On appeal from the Division of Workers' Compensation, Department of Labor, Claim Petition No. 1989-4394.
NOT FOR PUBLICATION WITHOUT THE APPROVAL OF THE APPELLATE DIVISION
Before Judges Axelrad and Sapp-Peterson.
Petitioner Richard Holle had a compensable accident on July l5, 1985, when he fell from a ladder while working at respondent's location, a family funeral home, resulting in a workers' compensation judgment entered on July 27, 1990, for 60% of partial total disability. A first application for modification filed in l996 resulted in a May 6, 1998 judgment for increased disability to 75% of partial total.
Petitioner filed a second application for review and modification in March 2004. Trial commenced in October 2008 and concluded a month later, during which petitioner testified, as did medical witnesses on behalf of both parties. On February l8, 2009, the judge of workers' compensation issued a bench decision, memorialized in an order: (1) declaring petitioner to be totally disabled as of November 24, 2004; (2) adjudging the Second Injury Fund not responsible for any of the disability; (3) ordering respondent to pay petitioner $5 per week in benefits pursuant to N.J.S.A. 34:15-12(b) from November 24, 2004, "and thereafter until the parties agree that Petitioner's earnings do not exceed $450 per week*fn1 or some portion thereof"; and (4) awarding petitioner a $1,000 counsel fee.
Petitioner only appeals the last two portions of the judgment (#3 and #4). Petitioner argues in his brief that there are no proofs in the record to support the trial court's finding that petitioner is obtaining or securing wages or earnings for services rendered to the funeral home entitling respondent to a credit under N.J.S.A. 34:15-12(b), and that the amount of the counsel fee award is "manifestly unjust" in view of the result of lifetime benefits his attorney obtained for him after a lengthy trial. Accordingly, he requests we reverse and remand with instructions to the trial court to enter judgment beginning November 24, 2004, in the amount of $269 per week for the balance of petitioner's life and to assess counsel fees based on the present value of the benefits secured in this litigation. At oral argument, petitioner's counsel added the alternative argument that because petitioner was deemed permanently disabled as of November 24, 2004, his 450 weeks of entitlement to benefits would commence at that time and it would thus not be relevant whether he was working for purposes of the $5 statutory hold until approximately June of 2013. We reverse and remand.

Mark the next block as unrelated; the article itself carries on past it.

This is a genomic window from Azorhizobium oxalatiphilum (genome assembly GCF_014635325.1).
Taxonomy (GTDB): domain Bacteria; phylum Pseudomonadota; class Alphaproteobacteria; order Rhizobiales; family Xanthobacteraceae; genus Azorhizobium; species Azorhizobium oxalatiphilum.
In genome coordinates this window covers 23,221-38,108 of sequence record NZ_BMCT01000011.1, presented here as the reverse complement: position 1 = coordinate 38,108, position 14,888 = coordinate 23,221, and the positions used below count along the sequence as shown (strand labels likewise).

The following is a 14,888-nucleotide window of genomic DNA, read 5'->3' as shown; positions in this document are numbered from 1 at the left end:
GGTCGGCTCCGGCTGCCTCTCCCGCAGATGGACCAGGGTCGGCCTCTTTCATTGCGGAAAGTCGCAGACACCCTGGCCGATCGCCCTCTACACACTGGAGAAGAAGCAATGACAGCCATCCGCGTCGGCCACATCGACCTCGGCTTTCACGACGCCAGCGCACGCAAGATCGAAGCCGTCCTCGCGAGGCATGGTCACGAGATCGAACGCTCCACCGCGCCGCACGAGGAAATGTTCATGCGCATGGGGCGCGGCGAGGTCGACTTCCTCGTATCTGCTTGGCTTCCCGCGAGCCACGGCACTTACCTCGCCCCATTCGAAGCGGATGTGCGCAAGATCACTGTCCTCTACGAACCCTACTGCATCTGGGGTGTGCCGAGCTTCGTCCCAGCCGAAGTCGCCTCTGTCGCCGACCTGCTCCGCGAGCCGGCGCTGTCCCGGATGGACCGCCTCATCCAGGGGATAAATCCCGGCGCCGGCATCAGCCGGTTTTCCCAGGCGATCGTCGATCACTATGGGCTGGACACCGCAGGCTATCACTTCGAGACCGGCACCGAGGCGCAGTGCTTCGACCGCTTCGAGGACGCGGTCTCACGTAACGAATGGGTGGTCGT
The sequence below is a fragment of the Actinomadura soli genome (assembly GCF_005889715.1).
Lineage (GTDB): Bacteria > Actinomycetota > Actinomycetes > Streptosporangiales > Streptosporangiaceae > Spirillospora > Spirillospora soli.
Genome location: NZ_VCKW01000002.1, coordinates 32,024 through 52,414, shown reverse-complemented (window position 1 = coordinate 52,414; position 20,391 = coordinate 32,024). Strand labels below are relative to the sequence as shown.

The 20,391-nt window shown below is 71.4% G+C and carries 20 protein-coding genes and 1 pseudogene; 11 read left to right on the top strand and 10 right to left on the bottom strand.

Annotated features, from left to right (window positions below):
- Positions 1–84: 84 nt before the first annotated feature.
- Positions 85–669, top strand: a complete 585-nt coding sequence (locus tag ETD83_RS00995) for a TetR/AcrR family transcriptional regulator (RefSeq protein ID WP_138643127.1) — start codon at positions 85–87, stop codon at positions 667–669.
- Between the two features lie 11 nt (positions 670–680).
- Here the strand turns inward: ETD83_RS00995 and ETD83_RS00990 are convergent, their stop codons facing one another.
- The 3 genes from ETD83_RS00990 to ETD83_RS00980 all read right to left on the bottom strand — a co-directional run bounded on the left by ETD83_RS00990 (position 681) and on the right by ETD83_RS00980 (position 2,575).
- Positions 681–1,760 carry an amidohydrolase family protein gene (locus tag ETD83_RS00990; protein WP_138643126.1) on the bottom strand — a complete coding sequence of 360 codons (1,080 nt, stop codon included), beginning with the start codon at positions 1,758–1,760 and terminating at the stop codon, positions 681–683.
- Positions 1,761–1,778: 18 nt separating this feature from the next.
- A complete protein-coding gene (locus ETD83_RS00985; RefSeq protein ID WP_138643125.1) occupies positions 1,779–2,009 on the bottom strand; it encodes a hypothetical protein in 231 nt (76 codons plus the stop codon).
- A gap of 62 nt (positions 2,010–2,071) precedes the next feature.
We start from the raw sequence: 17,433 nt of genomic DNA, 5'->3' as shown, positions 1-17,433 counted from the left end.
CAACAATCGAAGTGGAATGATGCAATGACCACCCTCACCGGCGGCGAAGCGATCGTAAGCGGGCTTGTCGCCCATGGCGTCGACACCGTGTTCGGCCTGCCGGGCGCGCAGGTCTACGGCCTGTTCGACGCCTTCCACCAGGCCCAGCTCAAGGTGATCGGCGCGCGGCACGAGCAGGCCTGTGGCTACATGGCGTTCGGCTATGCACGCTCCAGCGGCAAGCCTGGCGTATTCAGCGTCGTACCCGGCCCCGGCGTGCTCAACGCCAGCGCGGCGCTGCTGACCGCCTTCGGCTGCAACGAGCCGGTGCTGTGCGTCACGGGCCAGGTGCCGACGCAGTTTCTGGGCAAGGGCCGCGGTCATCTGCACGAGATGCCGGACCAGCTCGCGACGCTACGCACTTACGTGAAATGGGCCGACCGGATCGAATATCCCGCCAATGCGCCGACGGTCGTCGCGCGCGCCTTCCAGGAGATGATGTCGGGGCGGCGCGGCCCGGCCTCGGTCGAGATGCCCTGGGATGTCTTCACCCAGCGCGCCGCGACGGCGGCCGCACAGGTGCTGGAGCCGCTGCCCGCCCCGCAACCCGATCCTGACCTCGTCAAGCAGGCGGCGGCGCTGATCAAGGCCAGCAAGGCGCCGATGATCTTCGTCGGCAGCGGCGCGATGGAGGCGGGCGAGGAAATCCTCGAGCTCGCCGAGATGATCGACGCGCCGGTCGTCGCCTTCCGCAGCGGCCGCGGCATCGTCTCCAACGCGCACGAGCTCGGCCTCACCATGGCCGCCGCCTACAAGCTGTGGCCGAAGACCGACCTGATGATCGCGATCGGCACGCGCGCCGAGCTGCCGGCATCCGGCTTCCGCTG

The relevant portion of N.J.S.A. 34:15-12(b) provides:
b. For disability total in character and permanent in quality, 70% of the weekly wages received at the time of injury, subject to a maximum and a minimum compensation as stated in subsection a. of this section. This compensation shall be paid for a period of 450 weeks, at which time compensation payments shall cease unless the employee shall have submitted to such physical or educational rehabilitation as may have been ordered by the rehabilitation commission, and can show that because of such disability it is impossible for the employee to obtain wages or earnings equal to those earned at the time of the accident, in which case further weekly payments shall be made during the period of such disability, the amount thereof to be the previous weekly compensation payment diminished by that portion thereof that the wage, or earnings, the employee is then able to earn, bears to the wages received at the time of the accident. If the employee's wages or earnings equal or exceed wages received at the time of the accident, then the compensation rate shall be reduced to $5.00. In calculating compensation for this extension beyond 450 weeks the above minimum provision shall not apply. [Emphasis added.]